Patient-reported outcomes are reports associated with health conditions, that come directly from the patient, without external interpretation.
Traditionally, patient-reported outcomes are measured subjectively by collecting people’s responses to ‘paper-pencil’ questionnaires.
For more than a decade, PROMinsight has been the trusted provider of valid, reliable and responsive questionnaires to measure vision-related quality of life.
Impact of Vision Impairment
The IVI questionnaires measure the impact of vision impairment on vision-related quality of life. They have been designed specifically for adults, children and people living in residential care facilities with vision impairment.
Diabetic Retinopathy Knowledge and Attitudes (DRKA)
The DRKA assesses patients’ knowledge and attitudes about diabetic retinopathy (DR) and diabetic macular edema (DME), and associated management and treatment.
Paper-pencil questionnaires come with certain drawbacks. They take up storage space, and data must be manually entered which is resource intensive and increases the chance of human error.
PROMinsight strongly recommends using the digital versions of our questionnaires
Digital versions of our questionnaires are supplied via a personalised, password-protected web link and data are stored on our secure server.
Questionnaire scores are automatically computed and presented on screen, and datasets are provided on request.
No need for manual data entry and scoring, or physical storage of questionnaires.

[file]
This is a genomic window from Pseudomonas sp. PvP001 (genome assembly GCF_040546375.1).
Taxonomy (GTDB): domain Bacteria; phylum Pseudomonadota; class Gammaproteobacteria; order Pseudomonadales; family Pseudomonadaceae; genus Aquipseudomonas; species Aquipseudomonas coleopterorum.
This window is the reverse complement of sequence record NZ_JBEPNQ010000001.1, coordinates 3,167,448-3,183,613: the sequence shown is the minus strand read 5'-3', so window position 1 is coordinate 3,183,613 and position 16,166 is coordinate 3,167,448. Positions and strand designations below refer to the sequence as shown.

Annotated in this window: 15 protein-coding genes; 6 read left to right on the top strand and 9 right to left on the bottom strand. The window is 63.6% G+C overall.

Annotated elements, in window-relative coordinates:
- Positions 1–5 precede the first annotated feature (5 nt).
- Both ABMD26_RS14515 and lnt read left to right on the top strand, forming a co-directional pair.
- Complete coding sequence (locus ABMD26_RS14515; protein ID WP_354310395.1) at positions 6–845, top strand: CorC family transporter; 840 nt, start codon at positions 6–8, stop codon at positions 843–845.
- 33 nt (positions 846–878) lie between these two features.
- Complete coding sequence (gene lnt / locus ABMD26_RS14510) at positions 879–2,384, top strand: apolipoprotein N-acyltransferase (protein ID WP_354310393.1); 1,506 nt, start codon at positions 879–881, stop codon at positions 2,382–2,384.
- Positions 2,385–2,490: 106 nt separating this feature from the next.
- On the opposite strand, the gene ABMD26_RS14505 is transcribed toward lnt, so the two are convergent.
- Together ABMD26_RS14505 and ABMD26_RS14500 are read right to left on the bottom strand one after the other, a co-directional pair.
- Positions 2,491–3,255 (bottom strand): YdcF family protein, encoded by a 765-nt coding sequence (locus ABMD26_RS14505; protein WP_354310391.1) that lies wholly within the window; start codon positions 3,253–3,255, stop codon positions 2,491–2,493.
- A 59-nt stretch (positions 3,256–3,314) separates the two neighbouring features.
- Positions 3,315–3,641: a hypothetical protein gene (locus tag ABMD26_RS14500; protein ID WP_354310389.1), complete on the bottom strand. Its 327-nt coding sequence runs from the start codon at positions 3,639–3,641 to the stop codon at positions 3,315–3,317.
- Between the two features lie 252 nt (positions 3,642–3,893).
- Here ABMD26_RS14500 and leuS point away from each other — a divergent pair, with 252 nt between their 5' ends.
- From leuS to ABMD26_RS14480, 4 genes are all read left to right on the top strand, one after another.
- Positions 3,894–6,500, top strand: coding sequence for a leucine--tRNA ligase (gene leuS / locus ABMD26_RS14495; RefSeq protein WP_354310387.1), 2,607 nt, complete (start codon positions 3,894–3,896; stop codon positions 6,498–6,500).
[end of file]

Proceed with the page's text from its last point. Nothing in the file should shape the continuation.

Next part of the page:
Limitations of traditional scoring
Whether using paper-pencil or digital format, questionnaires are traditionally scored by adding up the values for each item to produce an overall total (also called ‘summed’) score or average score.
This approach is problematic as the data are ordinal in nature. Ideally, only interval-level data (i.e. data that are equal interval, like a ruler) should be used in parametric testing.
Missing data are also problematic in traditional scoring and require complex statistical solutions to manage it.
The issues with traditional scoring can be overcome by modern psychometric methods like Item Response Theory (IRT), such as Rasch Analysis.
We recommend that Rasch analysis is applied to the raw responses from any of our questionnaires, whether administered in paper-pencil or digital format.
Rasch analysis provides:
A quality control system to optimise the psychometric properties of a questionnaire, such as precision, unidimensionality, item ‘fit’, targeting, and item bias.
A way to convert ordinal scores into interval-level estimates.
Improved measurement precision and increased sensitivity to detect change in scores over time.